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Details of Grant 

EPSRC Reference: EP/E016685/1
Title: The use of high power THz radiation to probe low frequency protein vibrations that facilitate quantum tunnelling of hydrogen in enzyme systems
Principal Investigator: Gardner, Professor P
Other Investigators:
Sutcliffe, Professor M Scrutton, Professor NS
Researcher Co-Investigators:
Project Partners:
Jefferson Laboratory STFC Laboratories (Grouped)
Department: Chem Eng and Analytical Science
Organisation: University of Manchester, The
Scheme: Standard Research
Starts: 01 October 2006 Ends: 31 March 2008 Value (£): 188,667
EPSRC Research Topic Classifications:
Chemical Biology Gas & Solution Phase Reactions
EPSRC Industrial Sector Classifications:
No relevance to Underpinning Sectors
Related Grants:
Panel History:  
Summary on Grant Application Form
All of biology -- life itself -- depends on enzymes. Enzymes are large, natural molecules that allow specific biochemical reactions to take place quickly, that is to say enzymes are natural catalysts. They are very good catalysts, but as yet we do not understand what it is that makes them such good natural chemists. There are many reasons for studying enzymes and the reactions they catalyse: many drugs are enzyme inhibitors (they stop specific enzymes from working), so better understanding of enzymes will help in the design of new drugs. Better understanding of individual enzymes should also help understand and predict the effects of genetic variation, for example in understanding why some people may benefit from a particular drug, or may be at risk from a disease. Enzymes are also very good and environmentally catalysts - knowing how they function should help in the design and development of new 'green' catalysts for forensic, synthetic, analytical and biotechnological applications. Enzymes also show great promise as 'molecular machines' in the emerging field of nanotechnology. We will carry out a collaborative project based on experimental physics that supports existing research programmes at the international leading edge in providing a physical description of how enzymes work. We will focus on an enzyme whose reaction involves the transfer of hydrogen. Recent experimental work has shown that these reactions involve the quantum mechanical phenomenon of tunnelling, whereby hydrogen (because it is very light) is transferred from one molecule to another by going through the energy barrier, instead of over it. This might at first seem esoteric, but it seems that quantum tunnelling is essential in making enzyme reactions fast. Experimental results also suggest that the complex motions of large enzyme molecules may be crucial in helping tunnelling to happen within them. It seems that enzymes may have evolved specifically to make use of quantum tunnelling, and that this may be crucial in understanding how they function. Current computer modelling methods are very useful for studying aspects of enzyme reactions - making molecular 'movies' of how enzymes work - but modelling molecular motions in enzymes is particularly challenging. In this proposal, we will develop state-of-the-art methods based on emerging high power light sources to investigate the role of these motions in making enzymes work. The new methods we develop will pave the way for other researchers to also unravel the origin of the catalytic power of enzymes. The results should provide new and exciting insight into how enzymes function.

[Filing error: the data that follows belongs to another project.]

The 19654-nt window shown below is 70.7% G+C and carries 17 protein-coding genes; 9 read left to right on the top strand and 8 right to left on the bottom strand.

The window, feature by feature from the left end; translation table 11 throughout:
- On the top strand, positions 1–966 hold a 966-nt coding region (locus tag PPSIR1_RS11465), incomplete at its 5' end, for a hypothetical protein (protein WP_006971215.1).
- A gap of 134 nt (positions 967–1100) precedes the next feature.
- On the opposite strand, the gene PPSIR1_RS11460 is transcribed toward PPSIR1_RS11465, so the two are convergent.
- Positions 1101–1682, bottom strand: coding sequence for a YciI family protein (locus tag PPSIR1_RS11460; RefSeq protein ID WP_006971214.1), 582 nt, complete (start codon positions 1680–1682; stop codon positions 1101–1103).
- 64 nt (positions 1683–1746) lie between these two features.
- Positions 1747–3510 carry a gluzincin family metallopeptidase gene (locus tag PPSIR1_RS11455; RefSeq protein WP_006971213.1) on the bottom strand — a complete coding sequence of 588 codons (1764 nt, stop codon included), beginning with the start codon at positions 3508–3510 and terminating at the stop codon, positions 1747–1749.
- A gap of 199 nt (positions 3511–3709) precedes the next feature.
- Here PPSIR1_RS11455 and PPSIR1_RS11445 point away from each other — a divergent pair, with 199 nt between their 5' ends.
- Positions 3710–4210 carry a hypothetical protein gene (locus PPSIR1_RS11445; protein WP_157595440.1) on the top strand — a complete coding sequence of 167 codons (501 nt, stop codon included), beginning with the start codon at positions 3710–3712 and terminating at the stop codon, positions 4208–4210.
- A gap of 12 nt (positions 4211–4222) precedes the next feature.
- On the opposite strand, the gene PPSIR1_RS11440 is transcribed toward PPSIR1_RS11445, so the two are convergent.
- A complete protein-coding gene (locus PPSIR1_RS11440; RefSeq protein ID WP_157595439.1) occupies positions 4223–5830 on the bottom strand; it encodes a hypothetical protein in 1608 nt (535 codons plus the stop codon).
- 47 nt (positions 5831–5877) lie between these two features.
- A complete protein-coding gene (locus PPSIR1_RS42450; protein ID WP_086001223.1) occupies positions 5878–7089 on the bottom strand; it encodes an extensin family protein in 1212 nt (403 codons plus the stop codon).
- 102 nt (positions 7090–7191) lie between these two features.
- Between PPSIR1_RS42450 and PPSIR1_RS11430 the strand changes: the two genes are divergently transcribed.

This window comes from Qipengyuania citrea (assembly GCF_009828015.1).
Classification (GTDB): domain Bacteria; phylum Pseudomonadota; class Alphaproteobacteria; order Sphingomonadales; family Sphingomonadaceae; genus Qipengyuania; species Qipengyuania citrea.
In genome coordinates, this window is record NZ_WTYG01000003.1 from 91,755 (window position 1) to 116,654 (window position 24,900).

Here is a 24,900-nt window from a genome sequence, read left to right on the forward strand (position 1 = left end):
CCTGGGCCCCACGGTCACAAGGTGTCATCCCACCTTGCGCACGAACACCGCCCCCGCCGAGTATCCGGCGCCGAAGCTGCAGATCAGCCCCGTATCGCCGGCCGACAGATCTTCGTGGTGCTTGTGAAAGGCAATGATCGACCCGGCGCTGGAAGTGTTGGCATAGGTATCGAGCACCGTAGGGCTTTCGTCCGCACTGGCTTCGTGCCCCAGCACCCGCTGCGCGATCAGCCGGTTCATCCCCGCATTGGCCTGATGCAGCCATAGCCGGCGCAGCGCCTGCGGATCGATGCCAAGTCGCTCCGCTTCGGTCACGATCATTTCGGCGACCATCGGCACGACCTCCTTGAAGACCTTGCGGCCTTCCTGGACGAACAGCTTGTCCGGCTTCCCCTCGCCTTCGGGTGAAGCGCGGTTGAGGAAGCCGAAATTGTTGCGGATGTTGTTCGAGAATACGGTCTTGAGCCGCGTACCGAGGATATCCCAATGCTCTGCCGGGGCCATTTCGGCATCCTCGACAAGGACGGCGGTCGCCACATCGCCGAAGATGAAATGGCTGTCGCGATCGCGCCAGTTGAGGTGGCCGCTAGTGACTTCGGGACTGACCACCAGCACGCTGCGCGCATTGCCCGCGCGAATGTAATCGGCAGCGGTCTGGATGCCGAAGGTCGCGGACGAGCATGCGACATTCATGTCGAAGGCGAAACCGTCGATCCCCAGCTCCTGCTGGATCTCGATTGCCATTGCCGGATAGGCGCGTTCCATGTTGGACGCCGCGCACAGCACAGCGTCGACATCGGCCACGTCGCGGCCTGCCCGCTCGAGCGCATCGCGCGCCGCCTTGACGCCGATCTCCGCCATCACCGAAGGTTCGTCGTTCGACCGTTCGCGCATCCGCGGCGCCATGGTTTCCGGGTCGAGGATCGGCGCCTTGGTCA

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Organisation Website: http://www.man.ac.uk